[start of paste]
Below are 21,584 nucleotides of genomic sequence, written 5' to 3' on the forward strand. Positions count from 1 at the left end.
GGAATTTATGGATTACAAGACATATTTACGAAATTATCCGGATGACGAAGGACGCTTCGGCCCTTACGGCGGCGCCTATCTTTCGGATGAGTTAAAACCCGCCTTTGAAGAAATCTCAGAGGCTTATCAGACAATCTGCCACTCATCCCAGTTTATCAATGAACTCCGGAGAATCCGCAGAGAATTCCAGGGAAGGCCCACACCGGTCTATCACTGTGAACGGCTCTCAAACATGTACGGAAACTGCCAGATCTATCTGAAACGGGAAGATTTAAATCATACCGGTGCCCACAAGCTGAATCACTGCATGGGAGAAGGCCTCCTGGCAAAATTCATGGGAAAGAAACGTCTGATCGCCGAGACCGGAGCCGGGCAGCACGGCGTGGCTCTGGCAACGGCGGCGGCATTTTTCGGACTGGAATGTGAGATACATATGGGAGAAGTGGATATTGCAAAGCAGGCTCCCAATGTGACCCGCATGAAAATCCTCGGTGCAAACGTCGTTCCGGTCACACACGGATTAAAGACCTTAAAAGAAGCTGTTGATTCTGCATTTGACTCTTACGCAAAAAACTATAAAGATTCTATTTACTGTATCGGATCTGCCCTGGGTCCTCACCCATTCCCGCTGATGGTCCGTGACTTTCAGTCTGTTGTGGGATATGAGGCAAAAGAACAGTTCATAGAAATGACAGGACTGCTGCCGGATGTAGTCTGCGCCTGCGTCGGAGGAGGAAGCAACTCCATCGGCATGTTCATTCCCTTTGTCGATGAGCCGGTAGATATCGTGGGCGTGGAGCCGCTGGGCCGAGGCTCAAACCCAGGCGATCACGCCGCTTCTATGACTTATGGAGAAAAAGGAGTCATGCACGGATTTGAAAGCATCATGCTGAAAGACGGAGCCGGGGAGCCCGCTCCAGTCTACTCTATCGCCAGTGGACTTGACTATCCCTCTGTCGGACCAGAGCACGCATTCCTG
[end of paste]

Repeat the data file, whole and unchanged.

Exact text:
Below are 21,584 nucleotides of genomic sequence, written 5' to 3' on the forward strand. Positions count from 1 at the left end.
GGAATTTATGGATTACAAGACATATTTACGAAATTATCCGGATGACGAAGGACGCTTCGGCCCTTACGGCGGCGCCTATCTTTCGGATGAGTTAAAACCCGCCTTTGAAGAAATCTCAGAGGCTTATCAGACAATCTGCCACTCATCCCAGTTTATCAATGAACTCCGGAGAATCCGCAGAGAATTCCAGGGAAGGCCCACACCGGTCTATCACTGTGAACGGCTCTCAAACATGTACGGAAACTGCCAGATCTATCTGAAACGGGAAGATTTAAATCATACCGGTGCCCACAAGCTGAATCACTGCATGGGAGAAGGCCTCCTGGCAAAATTCATGGGAAAGAAACGTCTGATCGCCGAGACCGGAGCCGGGCAGCACGGCGTGGCTCTGGCAACGGCGGCGGCATTTTTCGGACTGGAATGTGAGATACATATGGGAGAAGTGGATATTGCAAAGCAGGCTCCCAATGTGACCCGCATGAAAATCCTCGGTGCAAACGTCGTTCCGGTCACACACGGATTAAAGACCTTAAAAGAAGCTGTTGATTCTGCATTTGACTCTTACGCAAAAAACTATAAAGATTCTATTTACTGTATCGGATCTGCCCTGGGTCCTCACCCATTCCCGCTGATGGTCCGTGACTTTCAGTCTGTTGTGGGATATGAGGCAAAAGAACAGTTCATAGAAATGACAGGACTGCTGCCGGATGTAGTCTGCGCCTGCGTCGGAGGAGGAAGCAACTCCATCGGCATGTTCATTCCCTTTGTCGATGAGCCGGTAGATATCGTGGGCGTGGAGCCGCTGGGCCGAGGCTCAAACCCAGGCGATCACGCCGCTTCTATGACTTATGGAGAAAAAGGAGTCATGCACGGATTTGAAAGCATCATGCTGAAAGACGGAGCCGGGGAGCCCGCTCCAGTCTACTCTATCGCCAGTGGACTTGACTATCCCTCTGTCGGACCAGAGCACGCATTCCTG